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In-Stat: Faster Wi-Fi will grow rapidly

Up to 350 million products will have 802.11ac by 2015, but 802.11n will still dominate, the research group said

The emerging 802.11ac standard, which is aimed at gigabit-speed wireless LANs, will be quickly adopted over the next four years but will still be dwarfed by the current 802.11n technology, research company In-Stat said in a new report.

The standard is being developed to achieve more than 1G bps (bit per second) of network throughput by expanding on the broad frequency bands and multiple-antenna capabilities of 802.11n, which now represents a majority of Wi-Fi shipments, according to In-Stat analyst Frank Dickson. The top theoretical speed for 11n is about 600M bps, with a high-end configuration, but it typically delivers about 150M bps.

In-Stat estimates that nearly 350 million routers, client devices and attached modems with 11ac will ship annually by 2015, following a sharp curve up from about 1 million units in 2012, probably the first year when 11ac products will be sold, Dickson said.

But even in 2015, shipments of 11n will outnumber sales of the new technology. Dickson forecasted that 1.5 billion products equipped with 11n will be sold that year, more than double the estimated 700 million in 2011. The 802.11ac standard will be backward compatible with 11n, and products are likely to support both.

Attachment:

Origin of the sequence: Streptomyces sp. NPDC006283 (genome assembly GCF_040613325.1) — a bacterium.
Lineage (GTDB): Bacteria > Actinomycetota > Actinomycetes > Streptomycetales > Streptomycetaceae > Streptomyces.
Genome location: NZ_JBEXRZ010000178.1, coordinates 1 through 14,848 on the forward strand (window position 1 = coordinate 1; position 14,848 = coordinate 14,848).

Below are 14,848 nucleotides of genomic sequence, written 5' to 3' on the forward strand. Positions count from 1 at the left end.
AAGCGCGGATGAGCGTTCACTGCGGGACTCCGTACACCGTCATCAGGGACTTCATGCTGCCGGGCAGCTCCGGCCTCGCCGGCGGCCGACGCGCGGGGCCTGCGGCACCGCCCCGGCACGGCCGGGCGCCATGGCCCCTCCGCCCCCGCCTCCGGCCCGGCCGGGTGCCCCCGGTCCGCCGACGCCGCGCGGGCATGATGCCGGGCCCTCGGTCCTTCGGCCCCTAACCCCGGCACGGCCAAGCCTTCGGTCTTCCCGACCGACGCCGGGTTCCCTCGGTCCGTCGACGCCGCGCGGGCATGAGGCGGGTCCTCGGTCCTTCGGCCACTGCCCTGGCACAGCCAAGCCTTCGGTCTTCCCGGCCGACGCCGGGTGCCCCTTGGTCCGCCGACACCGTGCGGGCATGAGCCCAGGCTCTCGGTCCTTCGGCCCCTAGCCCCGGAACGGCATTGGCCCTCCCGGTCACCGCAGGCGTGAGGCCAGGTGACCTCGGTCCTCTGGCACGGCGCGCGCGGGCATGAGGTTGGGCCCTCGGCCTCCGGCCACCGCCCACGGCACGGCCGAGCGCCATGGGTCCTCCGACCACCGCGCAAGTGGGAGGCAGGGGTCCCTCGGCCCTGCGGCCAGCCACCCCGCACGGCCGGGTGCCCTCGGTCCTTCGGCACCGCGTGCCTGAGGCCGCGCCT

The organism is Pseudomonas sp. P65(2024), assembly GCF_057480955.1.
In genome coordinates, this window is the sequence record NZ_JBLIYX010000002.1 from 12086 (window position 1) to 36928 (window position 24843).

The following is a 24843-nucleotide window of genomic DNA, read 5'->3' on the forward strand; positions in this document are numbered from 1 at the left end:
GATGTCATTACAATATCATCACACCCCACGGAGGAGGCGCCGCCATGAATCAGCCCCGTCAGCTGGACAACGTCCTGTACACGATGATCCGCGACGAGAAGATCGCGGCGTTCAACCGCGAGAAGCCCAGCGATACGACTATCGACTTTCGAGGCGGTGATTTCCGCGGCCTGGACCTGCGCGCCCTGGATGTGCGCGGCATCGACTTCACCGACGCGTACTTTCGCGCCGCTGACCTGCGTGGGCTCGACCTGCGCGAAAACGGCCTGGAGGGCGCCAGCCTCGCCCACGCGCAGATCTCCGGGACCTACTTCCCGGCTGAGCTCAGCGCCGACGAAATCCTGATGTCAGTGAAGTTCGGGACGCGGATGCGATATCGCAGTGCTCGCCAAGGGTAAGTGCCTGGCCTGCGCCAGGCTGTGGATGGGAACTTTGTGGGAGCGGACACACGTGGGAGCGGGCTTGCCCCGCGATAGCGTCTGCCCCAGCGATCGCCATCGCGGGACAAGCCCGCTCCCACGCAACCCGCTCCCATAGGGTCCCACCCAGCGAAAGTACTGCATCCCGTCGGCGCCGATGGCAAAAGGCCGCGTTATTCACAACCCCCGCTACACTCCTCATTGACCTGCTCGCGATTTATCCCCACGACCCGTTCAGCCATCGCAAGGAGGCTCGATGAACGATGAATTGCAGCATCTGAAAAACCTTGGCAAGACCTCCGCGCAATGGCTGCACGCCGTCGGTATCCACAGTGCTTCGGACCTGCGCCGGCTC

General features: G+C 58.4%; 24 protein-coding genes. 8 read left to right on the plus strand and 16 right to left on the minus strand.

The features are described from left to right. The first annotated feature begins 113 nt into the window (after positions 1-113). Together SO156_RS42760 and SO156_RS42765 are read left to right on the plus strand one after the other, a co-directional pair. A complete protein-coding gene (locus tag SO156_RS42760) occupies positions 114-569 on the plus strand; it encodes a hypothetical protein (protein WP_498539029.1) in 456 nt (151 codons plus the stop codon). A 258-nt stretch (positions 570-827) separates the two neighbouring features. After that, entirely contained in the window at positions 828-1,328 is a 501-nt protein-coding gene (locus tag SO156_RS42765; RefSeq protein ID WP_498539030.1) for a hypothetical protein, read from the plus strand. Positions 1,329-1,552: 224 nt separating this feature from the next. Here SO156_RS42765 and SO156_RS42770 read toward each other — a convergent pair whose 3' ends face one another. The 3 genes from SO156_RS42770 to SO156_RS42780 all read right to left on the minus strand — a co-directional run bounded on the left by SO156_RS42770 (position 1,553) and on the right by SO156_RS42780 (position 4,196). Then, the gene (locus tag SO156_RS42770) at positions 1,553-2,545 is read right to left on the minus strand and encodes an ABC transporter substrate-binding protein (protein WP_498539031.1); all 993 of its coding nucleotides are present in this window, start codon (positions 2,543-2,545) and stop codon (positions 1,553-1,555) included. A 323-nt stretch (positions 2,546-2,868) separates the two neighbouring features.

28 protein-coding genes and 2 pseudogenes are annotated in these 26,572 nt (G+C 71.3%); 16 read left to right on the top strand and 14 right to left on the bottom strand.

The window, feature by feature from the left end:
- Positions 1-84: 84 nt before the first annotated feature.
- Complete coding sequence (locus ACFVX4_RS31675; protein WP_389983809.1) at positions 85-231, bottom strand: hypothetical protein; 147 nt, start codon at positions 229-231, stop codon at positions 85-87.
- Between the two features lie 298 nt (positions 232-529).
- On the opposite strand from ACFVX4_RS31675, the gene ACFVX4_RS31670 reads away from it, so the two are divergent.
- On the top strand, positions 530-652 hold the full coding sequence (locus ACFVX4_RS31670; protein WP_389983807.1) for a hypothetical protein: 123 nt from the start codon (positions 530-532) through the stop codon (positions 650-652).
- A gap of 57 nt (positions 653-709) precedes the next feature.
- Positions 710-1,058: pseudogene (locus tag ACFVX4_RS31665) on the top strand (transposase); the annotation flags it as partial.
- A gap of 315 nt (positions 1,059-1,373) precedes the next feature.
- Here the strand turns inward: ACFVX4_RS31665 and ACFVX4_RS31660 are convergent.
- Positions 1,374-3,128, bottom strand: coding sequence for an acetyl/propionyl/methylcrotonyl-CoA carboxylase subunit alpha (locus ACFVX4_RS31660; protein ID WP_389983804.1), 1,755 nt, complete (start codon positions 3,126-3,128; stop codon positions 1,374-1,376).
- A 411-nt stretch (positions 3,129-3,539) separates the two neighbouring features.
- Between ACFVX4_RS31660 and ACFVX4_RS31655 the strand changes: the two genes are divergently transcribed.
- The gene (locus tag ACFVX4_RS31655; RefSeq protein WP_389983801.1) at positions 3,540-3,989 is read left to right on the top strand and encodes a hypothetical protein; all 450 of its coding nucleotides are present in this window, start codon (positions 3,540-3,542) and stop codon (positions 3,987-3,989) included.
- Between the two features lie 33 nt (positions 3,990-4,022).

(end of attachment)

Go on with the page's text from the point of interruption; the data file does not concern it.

One possible limiting factor for 802.11ac is that not many users need the additional speed, Dickson said. For example, 802.11ac might be good for sharing video between devices within a home, but most consumers' need for bandwidth is limited by the speed of their broadband Internet connection, often just a few megabits per second. However, the higher capacity of 11ac could allow more users in an office or a public place to achieve high speeds, and might help companies get by with fewer access points, according to In-Stat analyst Alan Nogee.

"Many times, the speed of [11]ac will exceed the speed of broadband coming into the home," Dickson said. "In an enterprise location, you may see a whole lot more need."

Unlike 11n, the new standard probably won't get cheaper to the point where it replaces current technology as the standard installation on laptops and other products, Dickson said. Whereas the 11n standard allows vendors to use multiple antennas in an access point or client radio, 11ac requires it, he said. That will keep the new technology as a premium product for special needs, he said. "There will always be a cost premium on [11]ac," Dickson said.

Because of cost and the fact that it will drive more speed than a phone would typically need, 11ac is not likely to be built into many handsets, Dickson said. As a result, most carriers probably won't deploy it as part of a cellular offload strategy, he added.

Despite its high speed, 11ac won't cut into sales of WiGig, an emerging multigigabit system for short-range wireless links, typically between two devices in the same room, Dickson said. WiGig will use high frequencies in the 60GHz band, while 802.11ac will use the same bands as 802.11n. And whereas WiGig would be used mostly for applications such as streaming video from a PC to a monitor or TV, the 11ac standard is intended for traditional wireless LANs with a central access point and a variety of connected clients, he said.

Stephen Lawson covers mobile, storage and networking technologies for The IDG News Service. Follow Stephen on Twitter at @sdlawsonmedia. Stephen's e-mail address is [email protected]


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